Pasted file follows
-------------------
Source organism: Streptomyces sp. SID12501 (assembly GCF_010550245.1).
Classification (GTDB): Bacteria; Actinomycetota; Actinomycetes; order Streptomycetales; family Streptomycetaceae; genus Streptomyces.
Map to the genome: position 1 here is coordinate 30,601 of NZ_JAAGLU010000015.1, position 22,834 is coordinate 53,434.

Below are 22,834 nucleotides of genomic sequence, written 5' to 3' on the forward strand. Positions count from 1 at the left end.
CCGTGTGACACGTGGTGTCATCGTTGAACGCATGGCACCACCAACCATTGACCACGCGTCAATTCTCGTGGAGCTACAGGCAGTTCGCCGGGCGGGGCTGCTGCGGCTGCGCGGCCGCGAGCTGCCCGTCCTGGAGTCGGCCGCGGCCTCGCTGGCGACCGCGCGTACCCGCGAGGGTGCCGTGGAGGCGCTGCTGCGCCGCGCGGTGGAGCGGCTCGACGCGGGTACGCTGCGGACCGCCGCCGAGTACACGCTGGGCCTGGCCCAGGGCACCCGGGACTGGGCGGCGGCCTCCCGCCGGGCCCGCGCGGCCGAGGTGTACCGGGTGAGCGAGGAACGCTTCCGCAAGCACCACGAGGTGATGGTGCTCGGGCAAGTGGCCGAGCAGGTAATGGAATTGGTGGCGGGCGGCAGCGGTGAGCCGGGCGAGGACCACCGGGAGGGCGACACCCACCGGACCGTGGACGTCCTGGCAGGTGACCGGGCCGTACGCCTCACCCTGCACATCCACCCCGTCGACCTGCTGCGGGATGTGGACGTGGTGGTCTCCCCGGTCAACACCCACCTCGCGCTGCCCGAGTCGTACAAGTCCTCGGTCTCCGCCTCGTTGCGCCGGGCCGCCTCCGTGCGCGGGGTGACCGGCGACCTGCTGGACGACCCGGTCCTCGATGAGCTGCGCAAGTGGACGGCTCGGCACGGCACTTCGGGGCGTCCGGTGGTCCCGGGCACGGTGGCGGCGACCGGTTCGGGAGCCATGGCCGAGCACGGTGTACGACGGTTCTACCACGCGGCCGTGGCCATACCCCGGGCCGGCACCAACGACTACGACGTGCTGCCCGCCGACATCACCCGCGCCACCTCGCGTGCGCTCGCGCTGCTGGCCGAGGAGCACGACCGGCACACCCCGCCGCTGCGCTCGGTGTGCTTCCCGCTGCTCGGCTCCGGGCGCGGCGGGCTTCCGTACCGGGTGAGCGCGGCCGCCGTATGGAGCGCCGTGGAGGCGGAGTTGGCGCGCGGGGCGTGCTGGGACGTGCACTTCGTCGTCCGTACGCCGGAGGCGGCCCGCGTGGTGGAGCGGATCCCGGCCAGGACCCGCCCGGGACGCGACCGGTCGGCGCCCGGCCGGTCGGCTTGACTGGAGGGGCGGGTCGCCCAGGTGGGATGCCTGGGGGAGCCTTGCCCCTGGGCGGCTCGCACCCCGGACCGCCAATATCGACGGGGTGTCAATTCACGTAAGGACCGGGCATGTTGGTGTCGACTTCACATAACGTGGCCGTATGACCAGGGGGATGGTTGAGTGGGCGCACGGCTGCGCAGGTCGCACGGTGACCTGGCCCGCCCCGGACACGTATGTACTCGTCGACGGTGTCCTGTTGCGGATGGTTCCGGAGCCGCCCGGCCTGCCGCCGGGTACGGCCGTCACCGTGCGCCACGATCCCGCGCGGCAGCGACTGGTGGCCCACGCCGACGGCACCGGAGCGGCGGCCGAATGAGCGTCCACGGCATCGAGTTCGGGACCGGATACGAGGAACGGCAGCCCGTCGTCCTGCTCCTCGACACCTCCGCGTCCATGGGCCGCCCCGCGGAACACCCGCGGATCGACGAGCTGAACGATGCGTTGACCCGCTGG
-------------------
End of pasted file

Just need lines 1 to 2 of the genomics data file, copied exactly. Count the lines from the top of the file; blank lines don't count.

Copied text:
Source organism: Streptomyces sp. SID12501 (assembly GCF_010550245.1).
Classification (GTDB): Bacteria; Actinomycetota; Actinomycetes; order Streptomycetales; family Streptomycetaceae; genus Streptomyces.